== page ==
GirlEng, South Africa
Involved alumni: 
Naadiya Moosajee
The challenge that the project addresses: 
Cultural, social and economic backgrounds have historically restricted girls from furthering their education especially in STEM (Science, Technology, Engineering and Mathematics) fields. The critical underlying causes for the absence of participation by girls and women in engineering include a lack of awareness of engineering careers, the stereotype that engineering is “man’s work”, and too few female engineer role models and mentors. Additionally, there is a perception that mathematics and science are impossible subjects, and that “girls are no good at math”.
What is your project doing to respond to this challenge?: 

GirlEng aims to increase the number of girls entering STEM fields by:

  • Improving access to information regarding STEM;
  • Gamification of engineering projects, encouraging girls to learn through play; 

  • Providing girls with access to mentors, career guidance & support networks;
  • Serving as role models;
  • Changing perceptions and accessibility around engineering fees to make these more accessible to girls.

The GirlEng program currently runs a number of workshops in South Africa and Kenya for high school girls. These include:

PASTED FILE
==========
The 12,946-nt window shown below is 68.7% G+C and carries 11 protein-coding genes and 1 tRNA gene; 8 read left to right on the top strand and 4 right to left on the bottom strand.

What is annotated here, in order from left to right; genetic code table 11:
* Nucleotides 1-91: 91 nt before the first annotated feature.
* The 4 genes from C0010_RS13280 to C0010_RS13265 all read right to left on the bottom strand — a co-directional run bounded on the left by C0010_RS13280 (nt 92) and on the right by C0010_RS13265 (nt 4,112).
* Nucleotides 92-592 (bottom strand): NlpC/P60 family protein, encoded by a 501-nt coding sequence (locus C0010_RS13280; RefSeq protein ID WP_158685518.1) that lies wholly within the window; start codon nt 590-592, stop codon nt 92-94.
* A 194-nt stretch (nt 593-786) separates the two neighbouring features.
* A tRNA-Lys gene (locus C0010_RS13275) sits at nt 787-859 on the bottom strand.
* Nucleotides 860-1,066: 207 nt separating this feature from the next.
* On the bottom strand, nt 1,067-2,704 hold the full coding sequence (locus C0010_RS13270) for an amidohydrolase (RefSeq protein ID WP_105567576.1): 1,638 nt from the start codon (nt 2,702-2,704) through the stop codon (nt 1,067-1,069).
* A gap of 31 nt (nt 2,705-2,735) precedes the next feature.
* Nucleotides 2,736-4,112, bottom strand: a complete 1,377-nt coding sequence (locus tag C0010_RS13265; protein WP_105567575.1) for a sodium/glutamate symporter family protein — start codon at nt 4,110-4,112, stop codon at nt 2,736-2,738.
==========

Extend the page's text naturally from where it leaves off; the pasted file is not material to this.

• #AskAnEngineer- open events for girls between Gr. 9 -12 to connect with female engineers & engineering students through storytelling and mini technical projects;
  • “Technovation Challenge”- a deep diving workshop for 60 high-potential girls around career development, mentoring and applying their engineering minds to a simulated engineering technical challenge;
  • Mentorship workshops- helping to strengthen mentoring relationships and assist learners with applications to tertiary institutions.
Describe the project's impact: 

In 2010, WomEng tested the theory – if we invest in girls in high school, mentor them, provide guidance on engineering careers, provide them with opportunity and access, we could change the perceptions around STEM and more specifically the number of girls who would go onto study and graduate in engineering and technical fields. Our first cohort of GirlEng’ers graduated as engineers in 2014 and each year will see additional cohorts graduate. 

  • At the end of 2016, WomEng had worked with 14 000 girls and women in Sub-Saharan Africa;
  • WomEng is actively following the journey of 22 GirlEng-ers who attended workshops as high school learners and are currently studying or working as engineering graduates in South Africa;
  • In 2017, WomEng officially signed an endorsement partnership with UNESCO for our #1MillionGirlsinSTEM campaign. This campaign was launched at the United Nations in New York in 2017;
  • WomEng is committing to reaching 1 million girls through STEM education and awareness initiatives in at least 10 different countries within the next 10 years.